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UK power transmission: development times need to be halved
Long planning and construction times for major power lines in the UK could leave clean energy assets idle
  • Report aims to halve development times to seven years
  • Clean energy from renewables needs greater transmission capacity
  • Growing electrification is driving demand for power grid expansion and modernisation

The UK needs more wires and needs them fast – that was the message from a report by the Electricity Networks Commissioner Nick Winser presented to the UK government this summer.

There are clear drivers for the expansion of the UK electricity network. First is the need to link up new renewable energy capacity as the UK moves towards a net zero economy by 2050.

Central to this is the planned construction of 50 GW of offshore wind by 2030, which needs to be connected to the national electricity grid. In addition to the offshore power links, network strengthening, expansion and modernisation are required on land to distribute the electricity to consumers.

Then there is transport. More battery electric cars were sold in the UK in 2022 than ever before and the numbers are only likely to grow.

In addition, major industries are expected to increase their use of electricity as the grid decarbonises. Clean fuels are also expected to come to market, many of which start with power, using electrolysis to produce hydrogen as their basic building block.

In short, the UK will generate and consume more electricity. To do so, it urgently needs the infrastructure to transmit that electricity from generation sources to the consumers that rely on it.

Time gap

However, there is a problem. Building major power lines currently takes 12-14 years from identifying the need to actual operation. Building an offshore wind farm – no mean feat of engineering itself —  takes less than half this time.

The risk is that generation capacity, which is urgently needed to provide clean power, will come online before the grid infrastructure is in place to use it efficiently, resulting in grid congestion and renewable energy capacity standing idle.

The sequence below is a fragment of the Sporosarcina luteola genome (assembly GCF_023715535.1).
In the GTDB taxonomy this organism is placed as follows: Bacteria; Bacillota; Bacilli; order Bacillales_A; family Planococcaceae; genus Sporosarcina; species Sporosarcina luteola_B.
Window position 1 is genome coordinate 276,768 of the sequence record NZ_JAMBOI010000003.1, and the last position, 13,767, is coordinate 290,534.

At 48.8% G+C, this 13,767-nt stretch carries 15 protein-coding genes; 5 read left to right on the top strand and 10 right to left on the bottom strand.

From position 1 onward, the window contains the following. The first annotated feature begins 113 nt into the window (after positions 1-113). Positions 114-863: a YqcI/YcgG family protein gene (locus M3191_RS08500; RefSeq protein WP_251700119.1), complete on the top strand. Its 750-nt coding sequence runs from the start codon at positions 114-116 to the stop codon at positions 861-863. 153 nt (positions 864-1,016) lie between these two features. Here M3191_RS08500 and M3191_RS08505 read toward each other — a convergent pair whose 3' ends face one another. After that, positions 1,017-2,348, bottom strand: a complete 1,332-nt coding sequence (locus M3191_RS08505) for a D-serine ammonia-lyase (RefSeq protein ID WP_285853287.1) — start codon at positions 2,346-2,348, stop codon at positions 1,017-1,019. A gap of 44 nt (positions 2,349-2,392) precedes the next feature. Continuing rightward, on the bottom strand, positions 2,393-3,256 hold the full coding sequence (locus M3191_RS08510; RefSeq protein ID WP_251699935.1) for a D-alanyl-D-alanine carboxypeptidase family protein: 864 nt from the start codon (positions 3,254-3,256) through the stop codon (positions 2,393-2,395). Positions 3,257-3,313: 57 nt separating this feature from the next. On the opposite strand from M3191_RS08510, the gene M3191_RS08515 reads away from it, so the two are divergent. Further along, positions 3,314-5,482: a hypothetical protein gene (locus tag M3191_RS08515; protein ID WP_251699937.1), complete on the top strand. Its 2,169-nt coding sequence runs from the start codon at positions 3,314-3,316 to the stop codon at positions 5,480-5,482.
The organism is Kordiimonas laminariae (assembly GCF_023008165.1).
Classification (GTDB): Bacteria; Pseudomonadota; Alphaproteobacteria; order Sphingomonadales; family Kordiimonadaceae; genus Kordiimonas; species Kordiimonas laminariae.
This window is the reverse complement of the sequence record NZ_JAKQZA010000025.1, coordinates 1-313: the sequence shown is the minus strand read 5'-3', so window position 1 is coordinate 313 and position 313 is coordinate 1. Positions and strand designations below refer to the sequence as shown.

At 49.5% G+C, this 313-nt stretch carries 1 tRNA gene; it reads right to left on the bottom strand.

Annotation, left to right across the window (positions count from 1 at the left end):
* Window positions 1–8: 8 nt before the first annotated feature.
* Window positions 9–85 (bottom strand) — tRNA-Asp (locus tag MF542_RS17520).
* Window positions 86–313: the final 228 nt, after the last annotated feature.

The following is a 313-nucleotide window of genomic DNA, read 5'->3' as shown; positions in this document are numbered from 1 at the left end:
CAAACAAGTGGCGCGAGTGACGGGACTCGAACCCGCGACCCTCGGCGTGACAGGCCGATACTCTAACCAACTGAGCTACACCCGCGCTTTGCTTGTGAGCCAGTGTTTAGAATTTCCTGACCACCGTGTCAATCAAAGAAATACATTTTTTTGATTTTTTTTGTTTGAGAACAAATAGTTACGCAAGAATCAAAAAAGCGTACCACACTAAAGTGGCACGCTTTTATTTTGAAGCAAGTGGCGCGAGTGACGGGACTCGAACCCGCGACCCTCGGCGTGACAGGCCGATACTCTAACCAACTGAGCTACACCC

Wide-ranging recommendations

In his report, Winser makes 18 recommendations. These aim to clarify the responsibilities of the bodies involved, streamline decision making and update and create better planning structures. He calls, in particular, for forward strategic thinking, including a Strategic Spatial Energy Plan for the UK.

He says: “it is unrealistic to imagine that we can wait and see what energy sources and demands arise, then hope to build the necessary networks in time.”

There are, of course, good reasons why building major power lines takes time. There are the technical demands, the mobilisation of staff, consultations with the people and interests impacted by the construction route and the need to place large orders with companies, the timetables of which depend on their existing order book and capacities.

These companies are busy and getting busier. The UK is not pursuing greater electrification, decarbonisation and eventually a net zero carbon economy alone – countries across the world are doing so, creating huge demand for new transmission infrastructure and stretching the existing supply chains which deliver it.

However, Winser believes the UK must move quicker than at present so that grid development occurs in harmony with the construction of low carbon power generation. Seven years from need identification to operation is the target.

Indeed, RWE, which strongly supports the report’s ambition, has identified securing timely grid connection and wider grid capacity issues as the number one issue affecting its ability to deliver clean energy projects across the UK.

The company has set out a number of proposals and ideas that complement the broader, long-term proposals within the report.

© Nigel Wallace,

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